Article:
Lord Collins of Mapesbury agreed that there was justification for the taking of the photos, but not for keeping them.

"The retention of the photographs for more than a few days could not be justified as furthering the aim of detecting the perpetrators of any crime that may have been committed during the meeting," he said. "The suggestion that retention of the photographs was justified by the possibility that Mr Wood might attend and commit an offence at the DSEi fair several months later is plainly an afterthought and had nothing to do with the decision to take the photographs."

In a case that went all the way to the European Court of Human Rights (ECHR), Michael Marper recently won the right to have his DNA deleted by the UK Government. It was collected by police when he was arrested, but he was never charged with a crime.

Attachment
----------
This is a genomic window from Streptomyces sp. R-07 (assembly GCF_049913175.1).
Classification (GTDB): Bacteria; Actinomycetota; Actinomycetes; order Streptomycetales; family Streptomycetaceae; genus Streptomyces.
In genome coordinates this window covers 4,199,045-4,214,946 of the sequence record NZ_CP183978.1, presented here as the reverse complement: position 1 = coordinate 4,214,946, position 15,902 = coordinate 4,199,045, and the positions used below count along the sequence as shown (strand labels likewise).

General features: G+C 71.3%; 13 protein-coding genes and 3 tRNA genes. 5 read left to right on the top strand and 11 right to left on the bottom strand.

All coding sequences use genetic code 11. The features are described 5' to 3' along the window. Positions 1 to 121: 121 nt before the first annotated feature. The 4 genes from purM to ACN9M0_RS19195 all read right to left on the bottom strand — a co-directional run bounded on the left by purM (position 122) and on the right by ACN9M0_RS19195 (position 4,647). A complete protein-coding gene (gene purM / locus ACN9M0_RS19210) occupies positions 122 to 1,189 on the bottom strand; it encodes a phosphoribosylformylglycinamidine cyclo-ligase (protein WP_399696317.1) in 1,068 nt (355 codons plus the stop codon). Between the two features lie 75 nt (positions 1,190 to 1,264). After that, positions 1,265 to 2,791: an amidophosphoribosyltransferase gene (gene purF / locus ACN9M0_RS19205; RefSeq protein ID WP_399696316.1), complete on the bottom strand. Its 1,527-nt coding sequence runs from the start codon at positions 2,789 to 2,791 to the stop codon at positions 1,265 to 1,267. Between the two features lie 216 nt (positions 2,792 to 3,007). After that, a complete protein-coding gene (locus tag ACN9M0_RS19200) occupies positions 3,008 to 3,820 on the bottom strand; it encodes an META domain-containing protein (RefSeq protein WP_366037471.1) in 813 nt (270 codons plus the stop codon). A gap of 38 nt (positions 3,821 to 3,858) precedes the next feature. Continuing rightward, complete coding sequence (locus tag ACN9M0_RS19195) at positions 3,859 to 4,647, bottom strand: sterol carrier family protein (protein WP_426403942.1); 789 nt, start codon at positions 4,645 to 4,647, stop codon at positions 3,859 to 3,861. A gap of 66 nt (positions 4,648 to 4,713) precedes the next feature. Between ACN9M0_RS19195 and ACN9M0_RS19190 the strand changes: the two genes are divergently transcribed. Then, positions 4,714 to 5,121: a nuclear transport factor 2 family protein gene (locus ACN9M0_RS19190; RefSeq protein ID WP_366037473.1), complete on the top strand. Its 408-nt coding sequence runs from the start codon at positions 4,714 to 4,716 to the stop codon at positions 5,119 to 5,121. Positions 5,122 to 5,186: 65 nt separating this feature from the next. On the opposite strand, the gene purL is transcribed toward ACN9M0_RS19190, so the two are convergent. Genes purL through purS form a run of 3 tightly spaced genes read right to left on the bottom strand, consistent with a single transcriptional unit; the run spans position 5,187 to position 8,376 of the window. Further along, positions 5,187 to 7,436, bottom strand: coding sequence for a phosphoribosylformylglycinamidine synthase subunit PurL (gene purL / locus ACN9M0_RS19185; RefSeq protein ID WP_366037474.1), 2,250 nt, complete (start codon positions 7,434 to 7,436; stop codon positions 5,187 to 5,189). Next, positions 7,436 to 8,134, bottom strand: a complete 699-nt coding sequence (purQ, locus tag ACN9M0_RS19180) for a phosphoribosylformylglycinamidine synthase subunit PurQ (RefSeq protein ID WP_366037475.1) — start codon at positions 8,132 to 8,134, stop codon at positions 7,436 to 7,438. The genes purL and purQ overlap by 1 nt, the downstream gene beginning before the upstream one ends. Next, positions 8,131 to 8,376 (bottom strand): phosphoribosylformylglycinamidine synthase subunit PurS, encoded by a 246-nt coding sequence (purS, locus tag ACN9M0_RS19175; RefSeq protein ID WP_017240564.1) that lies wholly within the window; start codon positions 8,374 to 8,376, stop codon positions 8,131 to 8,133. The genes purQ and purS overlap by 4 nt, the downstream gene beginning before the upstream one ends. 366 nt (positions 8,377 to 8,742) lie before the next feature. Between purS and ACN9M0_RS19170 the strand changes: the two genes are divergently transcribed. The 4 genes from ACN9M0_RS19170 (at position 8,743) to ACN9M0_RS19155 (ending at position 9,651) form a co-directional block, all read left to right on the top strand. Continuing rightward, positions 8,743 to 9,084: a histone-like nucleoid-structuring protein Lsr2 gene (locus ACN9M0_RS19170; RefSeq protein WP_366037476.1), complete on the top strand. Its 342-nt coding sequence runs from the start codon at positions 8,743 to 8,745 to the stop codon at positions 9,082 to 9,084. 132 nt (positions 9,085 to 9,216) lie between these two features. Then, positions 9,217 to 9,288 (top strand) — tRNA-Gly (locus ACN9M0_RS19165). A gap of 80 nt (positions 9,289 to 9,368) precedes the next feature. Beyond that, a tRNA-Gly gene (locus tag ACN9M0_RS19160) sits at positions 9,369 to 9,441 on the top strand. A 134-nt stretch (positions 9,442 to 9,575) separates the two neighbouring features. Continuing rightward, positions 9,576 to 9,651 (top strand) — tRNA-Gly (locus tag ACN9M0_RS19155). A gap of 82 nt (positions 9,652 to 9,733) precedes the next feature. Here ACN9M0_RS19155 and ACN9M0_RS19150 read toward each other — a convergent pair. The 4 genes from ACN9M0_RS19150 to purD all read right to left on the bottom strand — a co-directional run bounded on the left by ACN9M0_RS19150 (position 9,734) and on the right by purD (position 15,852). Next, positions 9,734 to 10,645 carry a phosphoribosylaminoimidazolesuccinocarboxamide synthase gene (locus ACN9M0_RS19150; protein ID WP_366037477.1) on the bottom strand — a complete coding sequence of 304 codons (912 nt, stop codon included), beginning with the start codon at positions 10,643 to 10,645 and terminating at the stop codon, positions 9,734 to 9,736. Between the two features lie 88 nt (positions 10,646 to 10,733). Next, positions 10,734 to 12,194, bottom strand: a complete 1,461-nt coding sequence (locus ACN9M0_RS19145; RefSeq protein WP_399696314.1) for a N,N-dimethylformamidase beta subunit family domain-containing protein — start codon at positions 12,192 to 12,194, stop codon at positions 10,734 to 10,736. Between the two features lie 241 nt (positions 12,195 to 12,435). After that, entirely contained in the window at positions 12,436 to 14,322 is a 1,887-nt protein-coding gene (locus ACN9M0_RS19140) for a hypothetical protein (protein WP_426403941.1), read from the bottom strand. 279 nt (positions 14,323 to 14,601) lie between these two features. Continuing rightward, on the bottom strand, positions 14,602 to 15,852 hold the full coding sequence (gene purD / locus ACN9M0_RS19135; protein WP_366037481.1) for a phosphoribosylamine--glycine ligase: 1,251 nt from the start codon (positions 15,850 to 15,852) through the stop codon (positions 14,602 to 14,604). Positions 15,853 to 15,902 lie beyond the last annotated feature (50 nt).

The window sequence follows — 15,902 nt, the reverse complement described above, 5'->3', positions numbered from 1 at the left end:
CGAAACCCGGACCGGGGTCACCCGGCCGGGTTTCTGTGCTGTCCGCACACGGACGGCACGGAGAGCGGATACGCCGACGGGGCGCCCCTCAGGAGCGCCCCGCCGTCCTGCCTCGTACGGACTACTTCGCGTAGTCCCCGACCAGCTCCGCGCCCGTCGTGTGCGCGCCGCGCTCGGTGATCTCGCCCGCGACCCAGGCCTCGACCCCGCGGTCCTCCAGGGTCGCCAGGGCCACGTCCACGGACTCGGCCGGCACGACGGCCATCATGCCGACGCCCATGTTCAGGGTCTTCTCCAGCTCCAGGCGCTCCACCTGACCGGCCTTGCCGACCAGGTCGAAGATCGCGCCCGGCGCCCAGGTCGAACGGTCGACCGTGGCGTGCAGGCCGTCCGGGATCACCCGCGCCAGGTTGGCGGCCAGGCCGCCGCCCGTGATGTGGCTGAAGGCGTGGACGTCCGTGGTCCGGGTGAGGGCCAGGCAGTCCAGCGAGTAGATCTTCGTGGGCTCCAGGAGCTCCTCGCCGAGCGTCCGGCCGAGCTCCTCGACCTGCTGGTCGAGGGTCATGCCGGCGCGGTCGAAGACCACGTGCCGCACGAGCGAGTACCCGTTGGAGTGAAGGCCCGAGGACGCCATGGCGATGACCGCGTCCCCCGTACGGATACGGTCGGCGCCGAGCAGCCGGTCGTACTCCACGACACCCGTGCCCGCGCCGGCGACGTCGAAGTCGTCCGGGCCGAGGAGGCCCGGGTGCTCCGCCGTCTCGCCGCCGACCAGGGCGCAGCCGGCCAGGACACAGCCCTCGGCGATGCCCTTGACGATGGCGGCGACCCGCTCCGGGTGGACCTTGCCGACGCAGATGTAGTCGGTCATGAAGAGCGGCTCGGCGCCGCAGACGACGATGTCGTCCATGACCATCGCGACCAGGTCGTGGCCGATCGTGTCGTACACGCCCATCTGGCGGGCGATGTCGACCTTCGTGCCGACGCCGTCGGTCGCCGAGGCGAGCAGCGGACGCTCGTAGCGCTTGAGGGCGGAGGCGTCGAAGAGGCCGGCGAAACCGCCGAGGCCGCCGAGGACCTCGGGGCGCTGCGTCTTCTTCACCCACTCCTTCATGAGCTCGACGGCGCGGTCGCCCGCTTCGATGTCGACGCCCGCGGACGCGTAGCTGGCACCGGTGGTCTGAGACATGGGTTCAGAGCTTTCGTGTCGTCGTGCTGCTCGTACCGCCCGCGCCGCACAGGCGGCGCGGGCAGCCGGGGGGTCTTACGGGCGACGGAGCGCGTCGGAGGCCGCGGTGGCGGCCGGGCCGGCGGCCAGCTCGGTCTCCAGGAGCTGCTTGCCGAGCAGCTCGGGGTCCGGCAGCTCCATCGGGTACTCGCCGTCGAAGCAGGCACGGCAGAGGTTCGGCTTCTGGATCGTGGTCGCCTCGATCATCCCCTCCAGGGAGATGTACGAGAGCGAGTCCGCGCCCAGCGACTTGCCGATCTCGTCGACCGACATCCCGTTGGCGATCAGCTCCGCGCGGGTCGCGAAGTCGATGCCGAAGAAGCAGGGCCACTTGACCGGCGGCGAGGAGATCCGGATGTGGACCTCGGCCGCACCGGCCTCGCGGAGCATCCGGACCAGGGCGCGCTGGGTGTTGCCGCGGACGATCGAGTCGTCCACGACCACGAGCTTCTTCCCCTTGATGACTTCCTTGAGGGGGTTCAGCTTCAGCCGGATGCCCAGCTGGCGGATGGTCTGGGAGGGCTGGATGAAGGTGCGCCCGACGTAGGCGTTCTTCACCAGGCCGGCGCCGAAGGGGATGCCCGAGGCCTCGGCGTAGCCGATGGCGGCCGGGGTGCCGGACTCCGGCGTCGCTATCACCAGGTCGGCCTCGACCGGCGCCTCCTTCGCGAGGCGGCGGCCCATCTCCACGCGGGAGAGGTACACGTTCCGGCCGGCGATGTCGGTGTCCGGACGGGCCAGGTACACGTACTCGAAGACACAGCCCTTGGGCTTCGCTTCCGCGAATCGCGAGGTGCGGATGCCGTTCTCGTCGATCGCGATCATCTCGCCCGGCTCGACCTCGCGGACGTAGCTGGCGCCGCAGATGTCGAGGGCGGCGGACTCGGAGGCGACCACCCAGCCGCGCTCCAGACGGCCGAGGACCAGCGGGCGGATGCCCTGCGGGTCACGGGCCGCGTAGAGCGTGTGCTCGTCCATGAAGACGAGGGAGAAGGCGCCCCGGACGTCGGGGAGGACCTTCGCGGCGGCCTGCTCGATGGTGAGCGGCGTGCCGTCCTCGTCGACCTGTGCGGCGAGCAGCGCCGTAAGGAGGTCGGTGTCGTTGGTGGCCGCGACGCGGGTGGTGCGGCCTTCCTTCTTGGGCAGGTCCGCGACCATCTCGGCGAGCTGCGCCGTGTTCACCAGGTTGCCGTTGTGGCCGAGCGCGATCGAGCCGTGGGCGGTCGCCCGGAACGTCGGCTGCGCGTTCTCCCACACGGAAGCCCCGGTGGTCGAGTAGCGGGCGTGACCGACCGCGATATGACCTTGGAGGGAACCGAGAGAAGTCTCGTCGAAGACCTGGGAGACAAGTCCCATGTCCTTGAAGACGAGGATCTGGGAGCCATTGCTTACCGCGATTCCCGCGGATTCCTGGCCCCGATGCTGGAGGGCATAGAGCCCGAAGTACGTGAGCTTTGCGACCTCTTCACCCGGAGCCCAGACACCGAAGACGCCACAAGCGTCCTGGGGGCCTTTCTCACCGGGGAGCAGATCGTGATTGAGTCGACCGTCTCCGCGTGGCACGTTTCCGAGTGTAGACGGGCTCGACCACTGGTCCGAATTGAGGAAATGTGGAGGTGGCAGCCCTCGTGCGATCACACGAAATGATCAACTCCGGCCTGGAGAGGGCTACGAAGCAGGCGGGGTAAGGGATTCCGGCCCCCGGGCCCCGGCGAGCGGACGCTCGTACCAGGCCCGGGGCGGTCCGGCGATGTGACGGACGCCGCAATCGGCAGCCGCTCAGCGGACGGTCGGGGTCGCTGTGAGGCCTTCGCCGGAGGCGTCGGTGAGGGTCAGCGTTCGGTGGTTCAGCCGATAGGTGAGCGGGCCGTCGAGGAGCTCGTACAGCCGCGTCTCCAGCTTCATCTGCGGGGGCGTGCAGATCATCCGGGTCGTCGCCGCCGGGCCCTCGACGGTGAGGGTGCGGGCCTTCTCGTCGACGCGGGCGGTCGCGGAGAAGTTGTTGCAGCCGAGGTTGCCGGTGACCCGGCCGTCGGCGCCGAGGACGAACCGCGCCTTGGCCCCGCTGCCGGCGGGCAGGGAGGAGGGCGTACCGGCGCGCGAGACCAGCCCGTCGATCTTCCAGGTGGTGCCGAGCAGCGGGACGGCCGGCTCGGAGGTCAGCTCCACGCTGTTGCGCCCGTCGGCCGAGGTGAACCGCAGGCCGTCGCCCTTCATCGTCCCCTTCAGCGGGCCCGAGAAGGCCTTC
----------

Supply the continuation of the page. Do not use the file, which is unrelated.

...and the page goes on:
Lord Collins said that there was a delicate legal balance to be struck between the operation of state surveillance and the privacy rights of citizens, and that this case would not settle the question of how to strike that balance.

"It is plain that the last word has yet to be said on the implications for civil liberties of the taking and retention of images in the modern surveillance society. This is not the case for the exploration of the wider, and very serious, human rights issues which arise when the State obtains and retains the images of persons who have committed no offence and are not suspected of having committed any offence," he said.